# If the sequence is monotone increasing and unbounded, then is any subsequence of that sequence also unbounded?

If the sequence is monotone increasing and unbounded, then is any subsequence of that sequence also unbounded? I haven't yet seen such statement in my textbook but I am curious if this is true. I know that there is unbounded sequence that has bounded subsequence, but I think this is only possible when the sequence is not monotone increasing nor decreasing. For example, I can have a sequence that behaves like this $$s = 1,2,1,3,1,4,1,5,1,6, \dots$$ Then, the sequence is clearly unbounded but we have a subsequence $s_{2k-1}$ for $k\in\mathbb{N}$ that is bounded aboved by 1. But if the sequence is monotone increasing, then wouldn't all of its subsequences also be unbounded?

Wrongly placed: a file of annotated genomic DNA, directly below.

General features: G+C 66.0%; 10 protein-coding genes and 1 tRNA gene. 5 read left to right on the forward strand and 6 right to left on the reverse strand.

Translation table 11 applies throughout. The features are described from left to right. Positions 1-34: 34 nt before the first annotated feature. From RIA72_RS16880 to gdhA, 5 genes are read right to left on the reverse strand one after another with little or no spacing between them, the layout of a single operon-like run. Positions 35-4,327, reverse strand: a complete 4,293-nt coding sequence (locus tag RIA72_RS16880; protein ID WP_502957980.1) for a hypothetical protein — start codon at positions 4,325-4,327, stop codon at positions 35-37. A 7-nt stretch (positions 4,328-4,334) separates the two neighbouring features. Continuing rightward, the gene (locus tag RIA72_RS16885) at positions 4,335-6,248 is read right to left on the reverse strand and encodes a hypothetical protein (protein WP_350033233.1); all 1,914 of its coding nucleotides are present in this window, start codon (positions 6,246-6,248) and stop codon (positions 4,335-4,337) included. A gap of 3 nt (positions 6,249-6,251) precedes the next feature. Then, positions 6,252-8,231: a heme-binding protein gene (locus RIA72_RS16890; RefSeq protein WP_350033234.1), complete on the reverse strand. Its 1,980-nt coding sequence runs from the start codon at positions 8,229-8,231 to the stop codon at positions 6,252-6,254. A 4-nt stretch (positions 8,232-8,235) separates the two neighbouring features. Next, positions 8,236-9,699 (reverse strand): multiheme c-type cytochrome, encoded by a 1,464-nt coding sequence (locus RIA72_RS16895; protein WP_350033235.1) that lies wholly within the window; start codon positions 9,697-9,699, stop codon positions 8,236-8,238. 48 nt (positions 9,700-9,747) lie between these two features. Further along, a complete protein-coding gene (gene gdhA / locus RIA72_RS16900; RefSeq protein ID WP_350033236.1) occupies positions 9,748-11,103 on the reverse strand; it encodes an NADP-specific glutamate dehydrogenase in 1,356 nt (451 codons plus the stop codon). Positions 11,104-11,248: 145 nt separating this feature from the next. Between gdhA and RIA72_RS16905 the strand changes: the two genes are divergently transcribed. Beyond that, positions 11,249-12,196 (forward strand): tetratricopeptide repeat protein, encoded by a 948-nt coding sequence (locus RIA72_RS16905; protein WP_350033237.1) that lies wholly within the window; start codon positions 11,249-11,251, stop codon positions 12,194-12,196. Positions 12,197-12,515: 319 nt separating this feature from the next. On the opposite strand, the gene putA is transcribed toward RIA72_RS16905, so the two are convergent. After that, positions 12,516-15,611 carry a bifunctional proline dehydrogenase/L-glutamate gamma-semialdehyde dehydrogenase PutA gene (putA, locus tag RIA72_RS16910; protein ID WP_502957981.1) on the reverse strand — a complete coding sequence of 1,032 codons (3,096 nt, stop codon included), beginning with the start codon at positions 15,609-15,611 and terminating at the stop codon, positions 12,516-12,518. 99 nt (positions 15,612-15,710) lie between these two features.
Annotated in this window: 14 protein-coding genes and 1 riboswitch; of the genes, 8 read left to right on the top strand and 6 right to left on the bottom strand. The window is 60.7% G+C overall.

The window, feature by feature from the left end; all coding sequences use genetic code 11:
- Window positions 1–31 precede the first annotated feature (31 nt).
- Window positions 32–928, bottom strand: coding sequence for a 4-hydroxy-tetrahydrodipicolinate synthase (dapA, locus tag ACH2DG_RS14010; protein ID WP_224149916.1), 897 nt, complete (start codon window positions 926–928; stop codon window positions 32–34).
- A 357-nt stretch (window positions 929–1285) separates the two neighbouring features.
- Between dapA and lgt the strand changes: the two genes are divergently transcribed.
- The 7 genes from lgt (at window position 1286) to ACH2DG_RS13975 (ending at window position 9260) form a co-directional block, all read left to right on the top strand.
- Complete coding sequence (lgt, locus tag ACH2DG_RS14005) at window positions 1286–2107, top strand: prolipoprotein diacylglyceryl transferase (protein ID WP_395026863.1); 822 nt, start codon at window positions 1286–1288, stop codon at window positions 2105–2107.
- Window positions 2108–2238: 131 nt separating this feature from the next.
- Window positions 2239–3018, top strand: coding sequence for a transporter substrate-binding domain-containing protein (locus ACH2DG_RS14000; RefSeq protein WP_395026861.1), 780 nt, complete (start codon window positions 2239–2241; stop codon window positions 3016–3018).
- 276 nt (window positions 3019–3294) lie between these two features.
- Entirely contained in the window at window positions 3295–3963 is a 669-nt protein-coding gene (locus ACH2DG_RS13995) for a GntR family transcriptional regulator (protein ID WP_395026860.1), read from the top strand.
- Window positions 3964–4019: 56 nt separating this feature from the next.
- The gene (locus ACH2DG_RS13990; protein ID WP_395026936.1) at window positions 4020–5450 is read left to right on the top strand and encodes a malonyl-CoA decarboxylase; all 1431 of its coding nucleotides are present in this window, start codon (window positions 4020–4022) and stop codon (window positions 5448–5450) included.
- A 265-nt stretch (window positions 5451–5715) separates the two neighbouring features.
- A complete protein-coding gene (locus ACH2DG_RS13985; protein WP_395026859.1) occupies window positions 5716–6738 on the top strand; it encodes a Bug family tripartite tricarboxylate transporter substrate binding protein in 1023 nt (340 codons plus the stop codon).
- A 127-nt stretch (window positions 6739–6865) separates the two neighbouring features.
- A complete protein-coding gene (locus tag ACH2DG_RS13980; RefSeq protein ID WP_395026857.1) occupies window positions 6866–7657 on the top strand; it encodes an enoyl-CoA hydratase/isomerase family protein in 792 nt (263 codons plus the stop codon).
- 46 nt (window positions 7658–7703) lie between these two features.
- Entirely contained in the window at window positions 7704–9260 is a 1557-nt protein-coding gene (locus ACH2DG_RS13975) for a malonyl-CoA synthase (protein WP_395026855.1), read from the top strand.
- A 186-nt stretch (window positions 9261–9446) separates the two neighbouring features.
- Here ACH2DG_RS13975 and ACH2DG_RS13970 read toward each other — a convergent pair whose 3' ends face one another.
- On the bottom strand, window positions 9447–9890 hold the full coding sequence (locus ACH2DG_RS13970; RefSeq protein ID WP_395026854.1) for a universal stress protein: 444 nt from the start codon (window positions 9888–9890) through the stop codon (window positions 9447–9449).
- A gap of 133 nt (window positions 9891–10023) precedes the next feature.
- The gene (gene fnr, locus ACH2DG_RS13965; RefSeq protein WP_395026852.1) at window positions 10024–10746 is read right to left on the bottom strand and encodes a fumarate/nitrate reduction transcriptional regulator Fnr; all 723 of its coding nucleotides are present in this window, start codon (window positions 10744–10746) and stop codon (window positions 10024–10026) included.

• Yes, it's true, and not that hard to prove. – bof Feb 19 '17 at 2:20

Yes, because if a subsequence $(a_{n_k})_{k=1}^{\infty}$ would be bounded (say, by $M$) then we would also have
$$a_n \leq a_{n_n} \leq M$$
for any $n \in \mathbb{N}$ (because $n_n \geq n$) so $(a_n)_{n=1}^{\infty}$ would also be bounded by $M$, a contradiction.
• How to show $a_{n}$ is bounded below by $-M$ as well? – Little Rookie Mar 20 '17 at 14:33
• @LittleRookie: If $a_n$ is monotone increasing then it is bounded by $a_0$ from below. – levap Mar 20 '17 at 16:14